The costs for nuclear fuel are meagre, making a nuclear power plant easier to run than most other types of energy production currently available. A lower fuel quantity reduces the amount of mining required, which means less environmental impact as a reduced amount of transportation is required. Habitats do not need to be removed to access the uranium. Power stations can operate safely for around 40 years before they need to be decommissioned, meaning they can continue to work and supply a population with energy for around the same time that any other power station can, with the added benefit of being a clean source of energy.

Disadvantages of nuclear fuel

Even though nuclear power is a reliable green energy source, as with all things, it still has its downsides. Its waste may be small, but it has a significant negative impact on the environment as it can make areas uninhabitable for local wildlife for hundreds of years. The local thermal pollution from wastewater can decrease the pH of the water, harming marine ecosystems in the process.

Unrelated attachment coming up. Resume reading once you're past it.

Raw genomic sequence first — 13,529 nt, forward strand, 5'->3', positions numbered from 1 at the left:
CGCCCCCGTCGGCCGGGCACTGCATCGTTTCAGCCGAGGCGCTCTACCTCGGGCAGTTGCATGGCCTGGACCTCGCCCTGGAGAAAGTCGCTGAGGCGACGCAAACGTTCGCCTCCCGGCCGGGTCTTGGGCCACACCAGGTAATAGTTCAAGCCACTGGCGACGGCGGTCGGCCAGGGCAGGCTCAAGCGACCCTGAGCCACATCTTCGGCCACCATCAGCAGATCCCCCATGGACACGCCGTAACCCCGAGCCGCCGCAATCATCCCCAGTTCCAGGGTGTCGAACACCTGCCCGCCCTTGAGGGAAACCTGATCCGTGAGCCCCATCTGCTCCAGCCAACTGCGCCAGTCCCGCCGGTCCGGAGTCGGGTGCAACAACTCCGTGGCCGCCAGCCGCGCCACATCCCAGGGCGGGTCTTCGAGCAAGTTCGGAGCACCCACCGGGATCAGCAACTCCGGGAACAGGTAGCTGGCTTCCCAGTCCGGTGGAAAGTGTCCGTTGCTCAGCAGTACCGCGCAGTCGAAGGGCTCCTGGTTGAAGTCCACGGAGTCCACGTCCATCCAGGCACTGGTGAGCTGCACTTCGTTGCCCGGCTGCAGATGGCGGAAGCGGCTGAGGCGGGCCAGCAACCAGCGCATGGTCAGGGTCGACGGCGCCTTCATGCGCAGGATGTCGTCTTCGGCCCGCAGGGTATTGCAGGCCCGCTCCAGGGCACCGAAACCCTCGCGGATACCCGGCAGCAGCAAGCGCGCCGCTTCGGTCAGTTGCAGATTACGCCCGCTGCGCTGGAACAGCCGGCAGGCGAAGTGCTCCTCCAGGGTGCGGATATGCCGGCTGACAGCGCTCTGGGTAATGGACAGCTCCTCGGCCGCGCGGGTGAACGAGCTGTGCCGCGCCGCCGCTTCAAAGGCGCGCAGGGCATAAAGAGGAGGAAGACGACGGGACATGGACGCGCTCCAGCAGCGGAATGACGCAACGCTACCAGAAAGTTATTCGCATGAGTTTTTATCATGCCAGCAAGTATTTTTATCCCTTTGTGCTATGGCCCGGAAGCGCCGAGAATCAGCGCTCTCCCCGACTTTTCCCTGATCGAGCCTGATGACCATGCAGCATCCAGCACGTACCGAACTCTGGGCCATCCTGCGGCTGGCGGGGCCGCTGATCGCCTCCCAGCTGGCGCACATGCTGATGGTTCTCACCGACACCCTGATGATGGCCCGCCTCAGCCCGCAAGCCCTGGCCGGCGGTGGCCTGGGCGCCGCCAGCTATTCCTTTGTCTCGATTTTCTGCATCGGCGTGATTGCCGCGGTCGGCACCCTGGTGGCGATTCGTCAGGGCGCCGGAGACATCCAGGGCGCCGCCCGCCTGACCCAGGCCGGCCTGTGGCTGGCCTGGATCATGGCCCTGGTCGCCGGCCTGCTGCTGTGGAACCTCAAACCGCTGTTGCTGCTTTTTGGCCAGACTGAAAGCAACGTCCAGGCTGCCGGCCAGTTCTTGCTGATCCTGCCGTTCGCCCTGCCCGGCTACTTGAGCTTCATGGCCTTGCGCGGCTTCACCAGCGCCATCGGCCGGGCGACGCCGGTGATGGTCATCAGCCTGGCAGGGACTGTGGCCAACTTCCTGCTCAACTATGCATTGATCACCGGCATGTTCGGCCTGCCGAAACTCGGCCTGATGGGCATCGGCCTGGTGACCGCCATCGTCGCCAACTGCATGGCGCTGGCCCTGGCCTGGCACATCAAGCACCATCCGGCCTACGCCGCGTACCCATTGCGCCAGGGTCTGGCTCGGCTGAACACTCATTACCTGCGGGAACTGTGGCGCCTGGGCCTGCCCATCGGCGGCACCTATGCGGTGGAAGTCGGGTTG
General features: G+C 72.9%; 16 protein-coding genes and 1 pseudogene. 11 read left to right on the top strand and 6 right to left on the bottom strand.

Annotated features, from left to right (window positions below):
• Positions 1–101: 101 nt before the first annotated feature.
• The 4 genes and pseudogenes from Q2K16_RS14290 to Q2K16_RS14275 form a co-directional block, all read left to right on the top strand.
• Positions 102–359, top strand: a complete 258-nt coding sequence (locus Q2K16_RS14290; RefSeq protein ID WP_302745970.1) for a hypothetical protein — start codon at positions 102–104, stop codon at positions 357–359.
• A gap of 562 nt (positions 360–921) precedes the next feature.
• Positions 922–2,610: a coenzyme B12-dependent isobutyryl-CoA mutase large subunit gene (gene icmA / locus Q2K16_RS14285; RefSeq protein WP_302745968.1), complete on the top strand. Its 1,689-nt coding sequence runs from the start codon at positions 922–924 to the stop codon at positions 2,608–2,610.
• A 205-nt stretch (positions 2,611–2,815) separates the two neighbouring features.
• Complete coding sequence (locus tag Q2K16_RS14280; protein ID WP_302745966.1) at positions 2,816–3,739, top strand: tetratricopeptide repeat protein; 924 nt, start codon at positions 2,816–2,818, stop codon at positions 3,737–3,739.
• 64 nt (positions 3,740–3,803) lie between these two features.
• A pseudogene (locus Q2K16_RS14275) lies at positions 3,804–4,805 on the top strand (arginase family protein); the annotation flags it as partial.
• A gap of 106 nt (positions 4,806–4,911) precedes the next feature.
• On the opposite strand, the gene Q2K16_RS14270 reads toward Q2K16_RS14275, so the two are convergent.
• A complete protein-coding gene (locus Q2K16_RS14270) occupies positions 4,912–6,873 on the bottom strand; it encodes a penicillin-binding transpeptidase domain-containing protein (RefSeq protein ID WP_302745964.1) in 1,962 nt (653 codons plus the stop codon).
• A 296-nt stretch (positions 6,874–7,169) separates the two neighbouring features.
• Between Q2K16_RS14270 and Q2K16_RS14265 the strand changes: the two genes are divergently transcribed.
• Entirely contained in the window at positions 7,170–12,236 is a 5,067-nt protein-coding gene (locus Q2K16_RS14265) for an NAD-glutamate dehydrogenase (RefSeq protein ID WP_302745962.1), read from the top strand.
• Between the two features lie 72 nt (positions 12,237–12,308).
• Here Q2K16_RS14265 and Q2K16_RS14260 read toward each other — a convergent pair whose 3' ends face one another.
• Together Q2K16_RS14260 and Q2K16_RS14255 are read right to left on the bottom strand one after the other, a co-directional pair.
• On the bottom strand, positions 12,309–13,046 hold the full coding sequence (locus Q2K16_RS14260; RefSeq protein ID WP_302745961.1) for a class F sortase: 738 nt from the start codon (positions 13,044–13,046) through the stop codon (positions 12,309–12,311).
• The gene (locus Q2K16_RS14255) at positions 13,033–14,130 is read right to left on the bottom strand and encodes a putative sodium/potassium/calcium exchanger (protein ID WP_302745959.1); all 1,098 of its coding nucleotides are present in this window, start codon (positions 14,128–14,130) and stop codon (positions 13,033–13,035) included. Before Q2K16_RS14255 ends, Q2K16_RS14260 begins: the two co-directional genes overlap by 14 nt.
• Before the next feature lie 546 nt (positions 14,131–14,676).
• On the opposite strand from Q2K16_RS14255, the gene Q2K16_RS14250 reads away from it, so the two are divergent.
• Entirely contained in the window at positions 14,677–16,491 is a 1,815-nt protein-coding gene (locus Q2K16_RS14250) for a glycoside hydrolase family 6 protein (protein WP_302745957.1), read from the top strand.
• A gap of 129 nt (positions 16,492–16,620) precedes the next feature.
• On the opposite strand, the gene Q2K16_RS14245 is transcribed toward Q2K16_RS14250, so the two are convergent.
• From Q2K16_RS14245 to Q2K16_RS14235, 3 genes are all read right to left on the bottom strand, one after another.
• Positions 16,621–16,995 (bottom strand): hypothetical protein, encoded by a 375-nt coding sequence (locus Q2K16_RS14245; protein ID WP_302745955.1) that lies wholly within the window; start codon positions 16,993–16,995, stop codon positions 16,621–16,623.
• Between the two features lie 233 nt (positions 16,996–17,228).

Large-scale accidents can be catastrophic – reactor meltdowns, however scarce, can cause large areas to become radioactive and highly unsafe for any living organism to access these zones as the radiation can cause severe illnesses due to ARS (Acute Radiation Syndrome) and may be fatal. For this reason, the public perception of nuclear power is very harmful. Therefore, governments will not be too eager to begin construction of new nuclear plants as local communities will not favour this. The costs of building a nuclear plant and then safely decommissioning it are remarkably high, as reactors must be decommissioned properly, meaning the fuel rods must be safely removed from the reactor core and disposed of in a safe location not to harm the environment.